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Couple with different career values need to hash it out ahead of time

Adapted from a recent online discussion.

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Q: My boyfriend believes that when it comes to a career, the most important thing is to do what you are passionate about, and money is incidental. I see a career as a way to pay bills, save for retirement, vacation, and spend time with friends.

I am happy for him that he's doing something he enjoys (writing). But my priority is to provide, so I'm getting my MBA. I really respect his values, I'm just starting to get worried that we have such divergent views. How do we figure out if this can work?

Money and values

Carolyn: What does he feel is the minimum he needs to contribute — enough to support himself? Children? Or does he believe money is just one of many things a partner can bring to a family (classic example: stay-at-home parenting)? Or is he happy to take whatever you're willing to give?

Also, consider the lifestyle to which you'd like to become accustomed. Let's say his career allows you one beach week per year, by car, in an off-the-beach condo. And let's say your career allows you to fly somewhere twice a year and stay in plush hotels. Will you resent paying for both of you, or will it be your pleasure to provide the upgrade? What if you can only upgrade half the time because of his low earnings — will you curse the condo all week?

This is about whether you trust each other to be fair, to be teammates, to work equally if differently toward a mutual goal.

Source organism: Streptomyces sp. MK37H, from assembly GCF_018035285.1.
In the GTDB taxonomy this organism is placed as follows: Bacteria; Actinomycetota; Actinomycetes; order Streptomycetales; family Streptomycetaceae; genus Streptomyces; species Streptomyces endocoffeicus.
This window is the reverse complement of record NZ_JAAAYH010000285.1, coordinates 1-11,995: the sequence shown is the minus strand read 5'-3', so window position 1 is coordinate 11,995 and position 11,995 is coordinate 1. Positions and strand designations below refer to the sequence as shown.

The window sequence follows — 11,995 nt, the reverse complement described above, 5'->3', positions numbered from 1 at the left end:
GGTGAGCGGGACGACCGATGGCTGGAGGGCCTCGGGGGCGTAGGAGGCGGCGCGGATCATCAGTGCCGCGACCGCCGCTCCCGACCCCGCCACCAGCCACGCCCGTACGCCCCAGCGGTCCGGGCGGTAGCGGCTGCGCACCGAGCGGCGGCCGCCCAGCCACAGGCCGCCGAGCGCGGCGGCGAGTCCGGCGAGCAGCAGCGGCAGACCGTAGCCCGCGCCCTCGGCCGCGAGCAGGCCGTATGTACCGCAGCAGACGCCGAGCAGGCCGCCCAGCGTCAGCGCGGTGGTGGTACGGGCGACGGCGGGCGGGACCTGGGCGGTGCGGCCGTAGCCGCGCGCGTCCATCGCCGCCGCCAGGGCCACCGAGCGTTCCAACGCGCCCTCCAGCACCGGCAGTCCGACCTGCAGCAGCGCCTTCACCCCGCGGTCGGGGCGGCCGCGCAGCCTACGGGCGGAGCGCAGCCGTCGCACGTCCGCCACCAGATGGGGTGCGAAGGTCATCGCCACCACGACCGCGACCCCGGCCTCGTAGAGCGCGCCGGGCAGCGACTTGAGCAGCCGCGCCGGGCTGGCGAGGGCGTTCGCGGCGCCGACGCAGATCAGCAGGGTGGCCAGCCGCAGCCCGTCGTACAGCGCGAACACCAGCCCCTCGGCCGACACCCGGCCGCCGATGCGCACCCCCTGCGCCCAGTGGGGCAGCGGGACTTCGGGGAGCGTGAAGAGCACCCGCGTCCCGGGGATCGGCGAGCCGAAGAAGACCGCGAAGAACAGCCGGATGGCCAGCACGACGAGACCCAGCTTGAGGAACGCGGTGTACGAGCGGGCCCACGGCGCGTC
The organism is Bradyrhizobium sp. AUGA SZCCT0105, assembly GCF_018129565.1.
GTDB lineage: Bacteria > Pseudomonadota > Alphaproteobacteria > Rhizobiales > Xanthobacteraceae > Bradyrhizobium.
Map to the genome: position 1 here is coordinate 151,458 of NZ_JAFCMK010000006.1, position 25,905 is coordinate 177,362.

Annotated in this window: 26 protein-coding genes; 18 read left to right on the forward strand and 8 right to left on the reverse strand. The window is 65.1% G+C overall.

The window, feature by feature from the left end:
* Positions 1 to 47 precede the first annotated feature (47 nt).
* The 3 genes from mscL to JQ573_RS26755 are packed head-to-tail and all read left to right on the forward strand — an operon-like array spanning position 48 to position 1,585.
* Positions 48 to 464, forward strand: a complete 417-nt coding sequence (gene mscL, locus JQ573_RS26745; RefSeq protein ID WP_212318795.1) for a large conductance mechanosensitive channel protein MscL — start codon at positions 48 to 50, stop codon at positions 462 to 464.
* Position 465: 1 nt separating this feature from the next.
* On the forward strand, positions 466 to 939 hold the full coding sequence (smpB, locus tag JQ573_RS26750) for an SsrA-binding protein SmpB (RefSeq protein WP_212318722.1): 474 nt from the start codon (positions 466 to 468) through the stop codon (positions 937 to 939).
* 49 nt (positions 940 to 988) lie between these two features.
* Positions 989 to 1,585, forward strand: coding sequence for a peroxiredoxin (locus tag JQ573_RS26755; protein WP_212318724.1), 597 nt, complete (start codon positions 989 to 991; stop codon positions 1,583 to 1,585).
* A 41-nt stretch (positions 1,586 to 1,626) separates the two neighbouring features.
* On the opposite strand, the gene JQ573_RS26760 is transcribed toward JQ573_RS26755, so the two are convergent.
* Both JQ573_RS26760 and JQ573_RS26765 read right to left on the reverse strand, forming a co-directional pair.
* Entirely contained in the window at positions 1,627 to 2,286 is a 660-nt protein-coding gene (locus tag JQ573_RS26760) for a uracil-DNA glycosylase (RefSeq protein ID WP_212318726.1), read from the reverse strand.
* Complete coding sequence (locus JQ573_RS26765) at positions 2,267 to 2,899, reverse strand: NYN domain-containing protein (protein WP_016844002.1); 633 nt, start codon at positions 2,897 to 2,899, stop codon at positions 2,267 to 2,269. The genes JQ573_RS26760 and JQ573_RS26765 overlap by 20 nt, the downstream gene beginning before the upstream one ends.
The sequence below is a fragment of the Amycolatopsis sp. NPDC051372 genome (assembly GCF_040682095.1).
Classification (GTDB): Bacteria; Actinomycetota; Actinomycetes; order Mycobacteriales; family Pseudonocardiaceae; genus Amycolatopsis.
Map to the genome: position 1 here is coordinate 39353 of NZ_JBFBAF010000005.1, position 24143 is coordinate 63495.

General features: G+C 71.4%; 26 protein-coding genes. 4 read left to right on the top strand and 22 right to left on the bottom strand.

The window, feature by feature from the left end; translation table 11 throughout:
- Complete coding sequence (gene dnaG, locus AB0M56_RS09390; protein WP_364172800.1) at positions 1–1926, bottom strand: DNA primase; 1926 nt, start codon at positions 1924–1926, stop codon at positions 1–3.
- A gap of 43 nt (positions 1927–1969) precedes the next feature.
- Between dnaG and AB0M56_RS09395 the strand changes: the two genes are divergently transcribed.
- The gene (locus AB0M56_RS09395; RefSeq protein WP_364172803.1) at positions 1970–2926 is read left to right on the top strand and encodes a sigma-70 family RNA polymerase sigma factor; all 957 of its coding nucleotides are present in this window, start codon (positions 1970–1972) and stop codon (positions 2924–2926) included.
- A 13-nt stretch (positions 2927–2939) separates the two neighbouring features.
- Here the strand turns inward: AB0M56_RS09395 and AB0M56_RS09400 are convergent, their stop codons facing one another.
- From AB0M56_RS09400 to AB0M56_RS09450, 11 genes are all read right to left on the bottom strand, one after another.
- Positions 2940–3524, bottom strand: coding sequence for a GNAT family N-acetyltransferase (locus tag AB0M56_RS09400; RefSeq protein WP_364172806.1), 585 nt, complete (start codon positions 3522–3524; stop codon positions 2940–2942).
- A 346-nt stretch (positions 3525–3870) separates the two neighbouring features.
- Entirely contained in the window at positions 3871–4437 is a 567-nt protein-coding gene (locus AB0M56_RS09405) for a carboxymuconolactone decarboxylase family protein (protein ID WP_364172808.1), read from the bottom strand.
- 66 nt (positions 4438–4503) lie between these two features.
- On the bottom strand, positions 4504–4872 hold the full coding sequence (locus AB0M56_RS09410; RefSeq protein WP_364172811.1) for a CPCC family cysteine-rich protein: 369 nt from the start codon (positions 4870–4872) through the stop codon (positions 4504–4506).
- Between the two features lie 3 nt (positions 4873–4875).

Figuring that out will take knowledge of yourselves, honesty with each other and a string of what-if scenarios. Even then, you can't predict what will happen, but at least you'll be able to poke around for predictable sources of resentment.

Re: Money:

Anonymous 2: "Marriage Confidential" by Pamela Haag has a chapter on "Tom Sawyer husbands" — who have "fun" careers while their wives do something boring to support them. Hint: Most of the women in that chapter weren't very happy, especially not once kids arrived.

Carolyn: What about Ladies Who Lunch (or the millennial update, Ladies Who Yoga)? Or even stay-at-home parents? The marriage of bored breadwinner to non-earning spouse is a familiar one to all of us, but it often gets the "EEK" treatment by women who object to supporting men.

Whatever the answer, it has to apply to all configurations to be valid — and to involve two spouses who enter into these roles freely, ungrudgingly, and with eyes open to ways their division of labor can adapt as life changes.

Re: Money:

Anonymous3: I urge you to also consider the big picture. I am a "do what you love" type, my husband is not. However, he travels extensively for work, I rarely do. I rarely have to work late or bring work home with me. I am able to work at home. I have lots of vacation time. There is more to consider than just the paycheck. In our family we just combine all earnings and operate as one unit without considering who brought in what. I know that's not for everyone, but it works for us.

Carolyn: Big picture = everything. Thanks.

Couple with different career values need to hash it out ahead of time 10/30/11 [Last modified: Sunday, October 30, 2011 4:30am]

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